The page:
This is me in Bakasana. I couldn’t do this pose when I was going through teacher training. I couldn’t do any inversions without the wall. You don’t have to be an acrobat to teach asana, but you do need to remain a dedicated student and continue to advance your own practice. And my damn elbows are flaring out a bit. It’s always a work in progress.
Seriously, can you answer the question?
The latest statistics tell us over 37 million people are doing yoga in the U.S. every year. The number has been growing and growing. Pretty soon, the more common question may be, “Where do you practice yoga?” instead of, “Do you do yoga?”
Supply and demand, right? If more people are doing yoga, then more yoga studios can open and thrive to accommodate this growing need. That means more teachers are required. More students equal a demand for more teachers. Simple math.
Yet, according to Yoga Alliance, there are well over five thousand yoga teacher training programs in the United States. This includes both 200 and 300-hour programs, and various different tracks. The data that’s not available is how many of these programs offer more than one training per year. My guess is the average program offers a training at least twice a year.
This means the yoga teaching field is now quite saturated, and there’s lots of competition for jobs.
It’s pretty damn difficult for a person to make a living teaching yoga. This does not include the yoga superstars such as Jason Crandell, Katherine Budig, and Faith Hunter. They are in a whole different stratosphere of financially successful, highly respected and widely known teachers. I’m talking about the average teacher who needs to teach around fifteen classes per week, run all over the city, back and forth between studio classes, private clients, gyms, corporations, and universities. It means your day might begin by teaching a 6 a.m. class and end with your evening class getting out at 9 p.m. It will frequently mean three classes a day, and often seven days a week. Boo fucking hoo, right? This is a description of the full-time, ‘successful’ yoga teacher. And s/he probably makes an average of $1,000 a week, if she’s lucky. I know because this is a very accurate description of me. Today, I have a 9:30 a.m. class, then another at noon, and a private group at 5 p.m. Not a bad schedule, right? Actually, that part is pretty great. But I’ll make about $175.00 today, driving to three different locations, and in between, I’ll be doing class prep, updating my playlists, responding to emails from those I’m mentoring in their teacher training, and hustling for more work.
Many things about this life are pretty damn spectacular. But the meager pay and time expenditure is tough. And this is what success looks like in this field. That’s why so few people do it full-time and are even able to get enough classes to be able to.
Most teachers teach 1-3 classes each week. They do it because they want to teach, but they also have another career to pay the bills. For them, it’s a pleasure and it’s disposable income. They teach because they love yoga, and they have something specific they want to offer students.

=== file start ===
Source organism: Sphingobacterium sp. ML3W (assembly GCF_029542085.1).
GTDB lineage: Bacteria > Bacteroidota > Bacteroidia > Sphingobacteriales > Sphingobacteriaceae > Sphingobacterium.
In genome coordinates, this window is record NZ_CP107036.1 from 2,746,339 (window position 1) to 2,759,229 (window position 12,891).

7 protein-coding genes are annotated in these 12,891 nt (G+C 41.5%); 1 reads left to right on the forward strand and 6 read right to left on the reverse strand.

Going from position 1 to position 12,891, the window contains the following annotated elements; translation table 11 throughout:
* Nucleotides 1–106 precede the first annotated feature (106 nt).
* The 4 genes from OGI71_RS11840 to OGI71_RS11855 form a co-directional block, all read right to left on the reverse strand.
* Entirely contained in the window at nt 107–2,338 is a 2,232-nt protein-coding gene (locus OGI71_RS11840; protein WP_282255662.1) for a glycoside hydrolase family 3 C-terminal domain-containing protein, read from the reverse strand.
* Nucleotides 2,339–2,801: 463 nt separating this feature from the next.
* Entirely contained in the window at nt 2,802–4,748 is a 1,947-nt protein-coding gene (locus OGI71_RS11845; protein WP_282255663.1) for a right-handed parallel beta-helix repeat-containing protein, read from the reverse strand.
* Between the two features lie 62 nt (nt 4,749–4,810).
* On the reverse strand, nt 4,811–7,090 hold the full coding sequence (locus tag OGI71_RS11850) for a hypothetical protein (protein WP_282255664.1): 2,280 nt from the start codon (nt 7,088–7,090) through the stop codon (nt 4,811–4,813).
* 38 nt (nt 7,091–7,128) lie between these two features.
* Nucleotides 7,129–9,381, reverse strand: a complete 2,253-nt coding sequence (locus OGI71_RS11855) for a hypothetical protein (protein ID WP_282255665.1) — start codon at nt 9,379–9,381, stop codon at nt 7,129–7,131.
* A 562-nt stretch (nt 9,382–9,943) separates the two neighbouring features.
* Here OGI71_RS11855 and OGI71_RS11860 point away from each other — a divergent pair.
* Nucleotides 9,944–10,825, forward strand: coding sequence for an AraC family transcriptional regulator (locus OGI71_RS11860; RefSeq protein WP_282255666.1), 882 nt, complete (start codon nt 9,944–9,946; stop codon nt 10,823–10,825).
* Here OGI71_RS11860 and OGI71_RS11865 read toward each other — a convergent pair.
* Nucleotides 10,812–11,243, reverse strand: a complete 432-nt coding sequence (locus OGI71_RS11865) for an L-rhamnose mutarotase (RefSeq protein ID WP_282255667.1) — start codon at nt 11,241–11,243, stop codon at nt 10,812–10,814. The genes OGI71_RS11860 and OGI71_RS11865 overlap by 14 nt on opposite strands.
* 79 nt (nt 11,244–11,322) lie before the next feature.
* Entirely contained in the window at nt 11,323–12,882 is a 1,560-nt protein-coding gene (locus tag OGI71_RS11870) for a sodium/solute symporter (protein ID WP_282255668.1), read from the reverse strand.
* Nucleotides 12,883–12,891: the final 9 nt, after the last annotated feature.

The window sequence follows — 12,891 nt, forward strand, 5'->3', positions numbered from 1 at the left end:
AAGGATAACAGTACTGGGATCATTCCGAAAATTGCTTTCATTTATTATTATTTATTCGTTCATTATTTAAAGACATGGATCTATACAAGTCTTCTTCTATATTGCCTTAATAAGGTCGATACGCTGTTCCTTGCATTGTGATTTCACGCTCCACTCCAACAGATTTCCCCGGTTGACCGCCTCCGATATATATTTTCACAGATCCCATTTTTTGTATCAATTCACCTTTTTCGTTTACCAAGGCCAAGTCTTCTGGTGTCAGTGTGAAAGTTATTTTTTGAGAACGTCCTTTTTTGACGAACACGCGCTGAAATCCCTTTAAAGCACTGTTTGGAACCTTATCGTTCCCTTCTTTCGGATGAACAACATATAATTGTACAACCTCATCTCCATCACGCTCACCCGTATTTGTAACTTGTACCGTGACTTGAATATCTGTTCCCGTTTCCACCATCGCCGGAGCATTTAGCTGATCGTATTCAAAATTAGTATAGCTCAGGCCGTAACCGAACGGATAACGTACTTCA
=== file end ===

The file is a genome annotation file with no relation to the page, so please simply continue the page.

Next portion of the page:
So what about all the people who go through teacher training with big eyes and goals to become the next Sadie Nardini? Well, that could happen, but it’s a pretty large longshot. It takes a giant commitment and a lot of years to get there. And you have to be damn excellent at it. No one in that world is famous and well-paid because they’re cute. They have something extraordinary to offer, well beyond what most can. Their dedication, knowledge, experience, hard work, and wisdom, plus that extra special ‘something’ is how they pull it off. Their passion created the drive to do all of the above and develop a very far reach.
How about those who obtain their 200-hour certification, but they are still at the beginning stages of their own practice? Why do they want to teach? Maybe they don’t, but believe teacher training will help them develop their own practice and knowledge base faster than practicing every day for years. There’s truth to that. The community, shared experience, and diving in will undoubtedly have a profound impact on your practice and understanding of the vastness that is yoga.
A yoga practitioner’s reasons for completing teacher training only need to be of concern to them. It’s really no one else’s business why you chose to train. But actually teaching yoga is a whole other thing.
Why do you want to teach? It’s a question you should be able to answer. Your answer will change and alter over the years, but it’s a question that needs to be asked again and again. Many people take breaks from teaching because they can’t answer the question anymore. And one day, the answer comes back, and it’s different than the one they used to operate by. My answers have changed over and over throughout the years. Yours will too.
Today, I want to teach to be of service. I want to assist in fostering a student’s desire to connect with themselves and stand tall in facing their emotions, truths, and fears. I want to drive home the importance of safety and making wise decisions in the practice that exists on the mat, and even more so off. I want to encourage nurture and kindness, yet total honesty. I want to teach to share my passion and hopefully spark it in others.